The Congressional Budget Office was late this year.
Usually, their outlook on the budget and the economy comes out during January. This year too much was happening. In December, there were the new tax acts, in February a two-year budget deal, and after that, more spending bills.
Hoping for some accuracy, the CBO waited until yesterday to publish “The Budget and Economic Outlook 2018-2028.”
Let’s see why it takes us to a tough decision.
A Deficit and Debt Summary
Sort of like comparing a family’s income to the mortgage on its home, we can also judge the size of our debt.
Assume for a moment that you are Bill Gates. As one of the founders of Microsoft, you would consider a two million dollar mortgage an easily manageable pittance. However, if you are more average, that mortgage is massive.
We could say that that the United States is like Bill Gates. It can afford a huge debt because it has a lot of income and wealth. But there are limits. And according to the CBO, we could be pulling closer to those constraints.
The CBO Report
Let’s use the GDP–the dollar value of the goods and services we produce each year– as the yardstick of our wealth. In the CBO report, real GDP is projected to grow an average of 1.9% annually from 2018-2028. Looking to 4th quarter of 2018 we are at 3.3%. However, growth then slows to 1.7% by 2028:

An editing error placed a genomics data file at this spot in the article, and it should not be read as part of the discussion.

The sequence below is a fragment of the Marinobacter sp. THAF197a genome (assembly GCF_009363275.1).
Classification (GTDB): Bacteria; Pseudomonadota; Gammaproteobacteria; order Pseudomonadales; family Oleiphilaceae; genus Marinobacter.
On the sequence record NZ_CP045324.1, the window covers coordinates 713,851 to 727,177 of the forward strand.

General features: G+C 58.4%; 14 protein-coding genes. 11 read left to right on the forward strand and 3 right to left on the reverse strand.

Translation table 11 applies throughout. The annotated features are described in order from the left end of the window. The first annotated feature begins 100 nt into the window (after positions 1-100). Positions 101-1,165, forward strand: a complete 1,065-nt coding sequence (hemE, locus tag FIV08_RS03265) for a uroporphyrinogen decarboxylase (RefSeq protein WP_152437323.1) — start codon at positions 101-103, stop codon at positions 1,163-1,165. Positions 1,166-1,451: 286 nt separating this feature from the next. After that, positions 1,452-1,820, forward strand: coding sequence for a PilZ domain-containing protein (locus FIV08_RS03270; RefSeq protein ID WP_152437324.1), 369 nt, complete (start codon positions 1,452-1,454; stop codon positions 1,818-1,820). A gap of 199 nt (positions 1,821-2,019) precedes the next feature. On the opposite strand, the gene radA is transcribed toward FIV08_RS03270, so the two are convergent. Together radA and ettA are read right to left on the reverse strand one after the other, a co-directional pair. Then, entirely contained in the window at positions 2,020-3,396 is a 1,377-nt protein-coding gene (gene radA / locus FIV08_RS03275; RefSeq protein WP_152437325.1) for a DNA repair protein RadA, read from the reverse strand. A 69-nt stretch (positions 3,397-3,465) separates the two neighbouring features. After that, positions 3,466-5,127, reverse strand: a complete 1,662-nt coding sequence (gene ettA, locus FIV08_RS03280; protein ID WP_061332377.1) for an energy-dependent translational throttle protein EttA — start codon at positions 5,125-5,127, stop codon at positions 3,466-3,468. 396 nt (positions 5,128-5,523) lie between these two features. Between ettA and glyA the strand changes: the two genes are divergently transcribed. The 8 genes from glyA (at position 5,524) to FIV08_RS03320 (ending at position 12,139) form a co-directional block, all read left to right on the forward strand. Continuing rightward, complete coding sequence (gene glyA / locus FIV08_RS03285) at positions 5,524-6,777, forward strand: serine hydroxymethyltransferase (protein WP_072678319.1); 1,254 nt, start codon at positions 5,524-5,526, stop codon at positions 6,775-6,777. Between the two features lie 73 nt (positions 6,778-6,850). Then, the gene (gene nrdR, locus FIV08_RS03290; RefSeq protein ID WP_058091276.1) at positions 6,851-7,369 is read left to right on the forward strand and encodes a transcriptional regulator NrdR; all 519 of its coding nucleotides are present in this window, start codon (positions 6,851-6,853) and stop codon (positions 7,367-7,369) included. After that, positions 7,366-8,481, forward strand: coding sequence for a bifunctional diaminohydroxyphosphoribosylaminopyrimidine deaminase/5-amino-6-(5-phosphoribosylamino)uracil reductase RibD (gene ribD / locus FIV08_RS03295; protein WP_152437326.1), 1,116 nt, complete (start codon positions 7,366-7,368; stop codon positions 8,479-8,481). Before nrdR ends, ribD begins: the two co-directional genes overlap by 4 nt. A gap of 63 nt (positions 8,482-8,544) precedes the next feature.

The deficit is the amount during one year that federal expenditures exceed federal revenue. Currently the deficit is 4% of GDP. Projecting, the CBO expects it to rise to 5.4% of GDP in 2022 and then to recede slightly back to 5.1% in 2028.
Represented by the dashed line, the average deficit (2.9% of GDP) for the past 50 years will be exceeded consistently during the next decade:
The debt is the total amount that the federal government owes. It is approximately all we’ve borrowed to cover years of deficits minus what has been paid back. Currently the total debt held by the public (the U.S. government owns some of its own debt too) is 78% of GDP. The 2028 projection is a whopping 96.25% of GDP,
You can see that the last time the debt was close to 100% of GDP was during WWII. I’ve added the arrows:
Our Bottom Line: What You Need to Decide
In yesterday’s Washington Post, a group of eminent economists including Janet Yellen expressed their disagreement with another auspicious group from the Hoover Institution. Supporting large cuts in spending, the Hoover group says entitlements are the primary spending problem. Meanwhile, the Yellen group says, “Start with spending goals based on the priorities of the American people and then set tax policy to realize adequate revenue. The Hoover economists’ advocacy of paying for large tax cuts with entitlement reductions would take the United States in the wrong direction.”
Do you agree with the Yellen group or the Hoover Institution’s economists?
My sources and more: While my primary source was the CBO report, WSJ had a good summary. However, to get the real debate (and dilemmas), do read these Washington Post Opinion columns from the Yellen Group and the Hoover group. They take us straight into opportunity cost territory.
All infographics are from the CBO.